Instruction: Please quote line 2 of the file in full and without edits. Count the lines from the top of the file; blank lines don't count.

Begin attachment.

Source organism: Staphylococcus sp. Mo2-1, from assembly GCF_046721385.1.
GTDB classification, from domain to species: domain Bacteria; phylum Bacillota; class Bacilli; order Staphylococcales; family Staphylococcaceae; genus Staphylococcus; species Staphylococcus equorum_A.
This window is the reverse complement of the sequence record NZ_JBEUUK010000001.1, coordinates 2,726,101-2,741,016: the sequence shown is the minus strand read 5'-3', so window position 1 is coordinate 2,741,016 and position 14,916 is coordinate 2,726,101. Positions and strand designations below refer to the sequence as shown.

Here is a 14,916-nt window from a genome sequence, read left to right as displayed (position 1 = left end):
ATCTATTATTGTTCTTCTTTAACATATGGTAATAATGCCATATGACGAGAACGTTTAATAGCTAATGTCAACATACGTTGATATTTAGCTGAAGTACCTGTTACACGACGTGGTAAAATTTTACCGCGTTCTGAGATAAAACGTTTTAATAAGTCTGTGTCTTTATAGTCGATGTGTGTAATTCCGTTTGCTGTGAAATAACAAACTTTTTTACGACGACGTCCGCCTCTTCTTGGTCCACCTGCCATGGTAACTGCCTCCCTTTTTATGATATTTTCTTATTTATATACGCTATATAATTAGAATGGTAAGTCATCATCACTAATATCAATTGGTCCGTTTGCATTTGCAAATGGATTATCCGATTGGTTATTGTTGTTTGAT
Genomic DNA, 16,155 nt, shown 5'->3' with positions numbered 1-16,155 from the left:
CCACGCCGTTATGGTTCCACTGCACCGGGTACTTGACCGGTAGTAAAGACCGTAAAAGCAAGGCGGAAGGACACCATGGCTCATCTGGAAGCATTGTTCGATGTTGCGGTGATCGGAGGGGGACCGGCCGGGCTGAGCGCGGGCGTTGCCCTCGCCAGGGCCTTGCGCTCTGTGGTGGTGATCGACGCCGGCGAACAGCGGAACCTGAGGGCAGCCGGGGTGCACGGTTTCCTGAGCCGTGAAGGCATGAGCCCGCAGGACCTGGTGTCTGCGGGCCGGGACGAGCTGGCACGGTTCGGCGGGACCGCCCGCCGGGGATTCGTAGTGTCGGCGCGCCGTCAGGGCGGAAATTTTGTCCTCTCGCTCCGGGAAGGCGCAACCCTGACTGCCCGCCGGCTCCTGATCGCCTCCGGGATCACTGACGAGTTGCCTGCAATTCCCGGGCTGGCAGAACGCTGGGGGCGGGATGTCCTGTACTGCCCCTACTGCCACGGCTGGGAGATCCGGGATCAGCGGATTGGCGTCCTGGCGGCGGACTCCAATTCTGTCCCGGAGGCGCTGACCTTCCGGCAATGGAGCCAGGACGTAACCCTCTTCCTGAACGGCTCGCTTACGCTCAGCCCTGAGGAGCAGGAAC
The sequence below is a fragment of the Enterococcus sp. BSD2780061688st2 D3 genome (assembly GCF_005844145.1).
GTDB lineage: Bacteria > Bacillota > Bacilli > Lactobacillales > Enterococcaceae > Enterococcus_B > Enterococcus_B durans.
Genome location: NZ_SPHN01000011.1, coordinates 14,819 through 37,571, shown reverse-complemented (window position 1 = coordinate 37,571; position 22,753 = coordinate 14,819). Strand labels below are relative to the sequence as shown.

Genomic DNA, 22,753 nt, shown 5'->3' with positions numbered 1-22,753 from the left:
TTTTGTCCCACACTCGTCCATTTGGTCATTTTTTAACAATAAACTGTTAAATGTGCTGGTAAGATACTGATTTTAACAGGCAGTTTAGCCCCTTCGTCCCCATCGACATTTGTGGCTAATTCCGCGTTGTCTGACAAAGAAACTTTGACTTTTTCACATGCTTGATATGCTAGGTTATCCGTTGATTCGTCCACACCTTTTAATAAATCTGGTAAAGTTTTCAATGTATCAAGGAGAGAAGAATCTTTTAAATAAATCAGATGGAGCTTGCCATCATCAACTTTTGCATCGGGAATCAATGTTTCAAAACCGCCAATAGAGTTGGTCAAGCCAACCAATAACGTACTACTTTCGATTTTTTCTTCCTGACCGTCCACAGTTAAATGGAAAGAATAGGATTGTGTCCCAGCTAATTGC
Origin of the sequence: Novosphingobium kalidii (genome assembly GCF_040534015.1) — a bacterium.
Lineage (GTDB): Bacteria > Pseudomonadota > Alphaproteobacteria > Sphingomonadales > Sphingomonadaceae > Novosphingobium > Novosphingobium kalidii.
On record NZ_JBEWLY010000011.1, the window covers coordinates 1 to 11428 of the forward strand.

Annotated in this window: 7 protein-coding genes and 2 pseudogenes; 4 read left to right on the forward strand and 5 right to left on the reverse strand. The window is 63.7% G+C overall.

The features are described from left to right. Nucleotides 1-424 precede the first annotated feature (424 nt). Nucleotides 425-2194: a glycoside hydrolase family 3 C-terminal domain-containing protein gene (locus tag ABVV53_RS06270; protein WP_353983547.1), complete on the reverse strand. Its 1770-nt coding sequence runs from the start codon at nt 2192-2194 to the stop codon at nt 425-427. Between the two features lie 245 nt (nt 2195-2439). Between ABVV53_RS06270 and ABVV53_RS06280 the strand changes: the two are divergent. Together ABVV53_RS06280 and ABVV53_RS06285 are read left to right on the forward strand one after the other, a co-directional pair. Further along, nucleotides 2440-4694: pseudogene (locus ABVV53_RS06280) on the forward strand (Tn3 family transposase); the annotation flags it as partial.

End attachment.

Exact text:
GTDB classification, from domain to species: domain Bacteria; phylum Bacillota; class Bacilli; order Staphylococcales; family Staphylococcaceae; genus Staphylococcus; species Staphylococcus equorum_A.